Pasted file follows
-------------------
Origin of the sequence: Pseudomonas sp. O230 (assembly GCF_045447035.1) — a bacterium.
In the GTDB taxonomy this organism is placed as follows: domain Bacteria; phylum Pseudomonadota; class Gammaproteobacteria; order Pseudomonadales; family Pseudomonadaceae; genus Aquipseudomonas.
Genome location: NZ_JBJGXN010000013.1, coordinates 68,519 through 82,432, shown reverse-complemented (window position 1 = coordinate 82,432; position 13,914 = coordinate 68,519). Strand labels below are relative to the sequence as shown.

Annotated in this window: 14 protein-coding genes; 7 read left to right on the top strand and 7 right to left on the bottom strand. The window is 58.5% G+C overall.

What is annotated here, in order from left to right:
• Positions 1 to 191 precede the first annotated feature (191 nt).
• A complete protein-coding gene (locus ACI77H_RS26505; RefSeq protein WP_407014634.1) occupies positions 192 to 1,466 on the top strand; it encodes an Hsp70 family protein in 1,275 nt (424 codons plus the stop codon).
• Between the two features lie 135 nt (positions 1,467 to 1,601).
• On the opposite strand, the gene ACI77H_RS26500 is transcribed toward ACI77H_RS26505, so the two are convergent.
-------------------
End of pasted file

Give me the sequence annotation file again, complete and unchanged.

Origin of the sequence: Pseudomonas sp. O230 (assembly GCF_045447035.1) — a bacterium.
In the GTDB taxonomy this organism is placed as follows: domain Bacteria; phylum Pseudomonadota; class Gammaproteobacteria; order Pseudomonadales; family Pseudomonadaceae; genus Aquipseudomonas.
Genome location: NZ_JBJGXN010000013.1, coordinates 68,519 through 82,432, shown reverse-complemented (window position 1 = coordinate 82,432; position 13,914 = coordinate 68,519). Strand labels below are relative to the sequence as shown.

Annotated in this window: 14 protein-coding genes; 7 read left to right on the top strand and 7 right to left on the bottom strand. The window is 58.5% G+C overall.

What is annotated here, in order from left to right:
• Positions 1 to 191 precede the first annotated feature (191 nt).
• A complete protein-coding gene (locus ACI77H_RS26505; RefSeq protein WP_407014634.1) occupies positions 192 to 1,466 on the top strand; it encodes an Hsp70 family protein in 1,275 nt (424 codons plus the stop codon).
• Between the two features lie 135 nt (positions 1,467 to 1,601).
• On the opposite strand, the gene ACI77H_RS26500 is transcribed toward ACI77H_RS26505, so the two are convergent.